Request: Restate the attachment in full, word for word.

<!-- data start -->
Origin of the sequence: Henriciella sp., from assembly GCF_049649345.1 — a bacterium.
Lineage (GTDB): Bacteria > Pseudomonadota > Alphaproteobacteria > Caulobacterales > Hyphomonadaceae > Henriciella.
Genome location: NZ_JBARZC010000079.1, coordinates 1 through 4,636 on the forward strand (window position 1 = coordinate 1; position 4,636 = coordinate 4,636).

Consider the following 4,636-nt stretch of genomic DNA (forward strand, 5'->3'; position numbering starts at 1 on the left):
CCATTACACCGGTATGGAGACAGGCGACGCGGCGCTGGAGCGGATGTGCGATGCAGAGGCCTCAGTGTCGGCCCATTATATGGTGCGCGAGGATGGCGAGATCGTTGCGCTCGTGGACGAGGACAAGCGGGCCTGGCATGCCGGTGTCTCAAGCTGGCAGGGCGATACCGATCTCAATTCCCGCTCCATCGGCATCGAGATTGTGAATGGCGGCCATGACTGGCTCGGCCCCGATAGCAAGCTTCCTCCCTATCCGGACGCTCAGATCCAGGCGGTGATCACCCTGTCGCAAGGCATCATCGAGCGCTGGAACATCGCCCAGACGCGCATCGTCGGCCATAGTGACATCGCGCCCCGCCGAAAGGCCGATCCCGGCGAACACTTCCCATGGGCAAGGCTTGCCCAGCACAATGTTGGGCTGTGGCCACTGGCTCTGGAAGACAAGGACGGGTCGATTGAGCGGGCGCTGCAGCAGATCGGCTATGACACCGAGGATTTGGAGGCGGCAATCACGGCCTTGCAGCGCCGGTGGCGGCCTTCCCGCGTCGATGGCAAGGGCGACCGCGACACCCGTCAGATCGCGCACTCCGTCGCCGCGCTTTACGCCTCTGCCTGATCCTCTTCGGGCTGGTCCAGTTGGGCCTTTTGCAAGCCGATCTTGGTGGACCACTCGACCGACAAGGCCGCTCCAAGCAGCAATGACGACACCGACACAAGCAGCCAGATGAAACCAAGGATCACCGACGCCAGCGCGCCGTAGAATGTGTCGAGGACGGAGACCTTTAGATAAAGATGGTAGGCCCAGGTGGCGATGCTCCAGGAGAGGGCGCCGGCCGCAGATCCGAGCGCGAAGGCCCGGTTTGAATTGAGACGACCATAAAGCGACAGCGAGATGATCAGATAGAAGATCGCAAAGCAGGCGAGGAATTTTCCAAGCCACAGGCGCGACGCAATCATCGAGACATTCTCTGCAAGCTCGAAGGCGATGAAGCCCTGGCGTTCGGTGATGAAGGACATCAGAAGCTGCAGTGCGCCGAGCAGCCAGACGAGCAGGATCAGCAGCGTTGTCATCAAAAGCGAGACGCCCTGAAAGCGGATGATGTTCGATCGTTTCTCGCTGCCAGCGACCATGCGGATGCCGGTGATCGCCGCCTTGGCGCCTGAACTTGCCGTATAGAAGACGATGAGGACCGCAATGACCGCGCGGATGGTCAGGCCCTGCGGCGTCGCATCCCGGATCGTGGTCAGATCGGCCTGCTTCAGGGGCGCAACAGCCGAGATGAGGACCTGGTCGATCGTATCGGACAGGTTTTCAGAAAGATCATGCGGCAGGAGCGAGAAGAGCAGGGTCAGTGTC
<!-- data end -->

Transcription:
Origin of the sequence: Henriciella sp., from assembly GCF_049649345.1 — a bacterium.
Lineage (GTDB): Bacteria > Pseudomonadota > Alphaproteobacteria > Caulobacterales > Hyphomonadaceae > Henriciella.
Genome location: NZ_JBARZC010000079.1, coordinates 1 through 4,636 on the forward strand (window position 1 = coordinate 1; position 4,636 = coordinate 4,636).

Consider the following 4,636-nt stretch of genomic DNA (forward strand, 5'->3'; position numbering starts at 1 on the left):
CCATTACACCGGTATGGAGACAGGCGACGCGGCGCTGGAGCGGATGTGCGATGCAGAGGCCTCAGTGTCGGCCCATTATATGGTGCGCGAGGATGGCGAGATCGTTGCGCTCGTGGACGAGGACAAGCGGGCCTGGCATGCCGGTGTCTCAAGCTGGCAGGGCGATACCGATCTCAATTCCCGCTCCATCGGCATCGAGATTGTGAATGGCGGCCATGACTGGCTCGGCCCCGATAGCAAGCTTCCTCCCTATCCGGACGCTCAGATCCAGGCGGTGATCACCCTGTCGCAAGGCATCATCGAGCGCTGGAACATCGCCCAGACGCGCATCGTCGGCCATAGTGACATCGCGCCCCGCCGAAAGGCCGATCCCGGCGAACACTTCCCATGGGCAAGGCTTGCCCAGCACAATGTTGGGCTGTGGCCACTGGCTCTGGAAGACAAGGACGGGTCGATTGAGCGGGCGCTGCAGCAGATCGGCTATGACACCGAGGATTTGGAGGCGGCAATCACGGCCTTGCAGCGCCGGTGGCGGCCTTCCCGCGTCGATGGCAAGGGCGACCGCGACACCCGTCAGATCGCGCACTCCGTCGCCGCGCTTTACGCCTCTGCCTGATCCTCTTCGGGCTGGTCCAGTTGGGCCTTTTGCAAGCCGATCTTGGTGGACCACTCGACCGACAAGGCCGCTCCAAGCAGCAATGACGACACCGACACAAGCAGCCAGATGAAACCAAGGATCACCGACGCCAGCGCGCCGTAGAATGTGTCGAGGACGGAGACCTTTAGATAAAGATGGTAGGCCCAGGTGGCGATGCTCCAGGAGAGGGCGCCGGCCGCAGATCCGAGCGCGAAGGCCCGGTTTGAATTGAGACGACCATAAAGCGACAGCGAGATGATCAGATAGAAGATCGCAAAGCAGGCGAGGAATTTTCCAAGCCACAGGCGCGACGCAATCATCGAGACATTCTCTGCAAGCTCGAAGGCGATGAAGCCCTGGCGTTCGGTGATGAAGGACATCAGAAGCTGCAGTGCGCCGAGCAGCCAGACGAGCAGGATCAGCAGCGTTGTCATCAAAAGCGAGACGCCCTGAAAGCGGATGATGTTCGATCGTTTCTCGCTGCCAGCGACCATGCGGATGCCGGTGATCGCCGCCTTGGCGCCTGAACTTGCCGTATAGAAGACGATGAGGACCGCAATGACCGCGCGGATGGTCAGGCCCTGCGGCGTCGCATCCCGGATCGTGGTCAGATCGGCCTGCTTCAGGGGCGCAACAGCCGAGATGAGGACCTGGTCGATCGTATCGGACAGGTTTTCAGAAAGATCATGCGGCAGGAGCGAGAAGAGCAGGGTCAGTGTC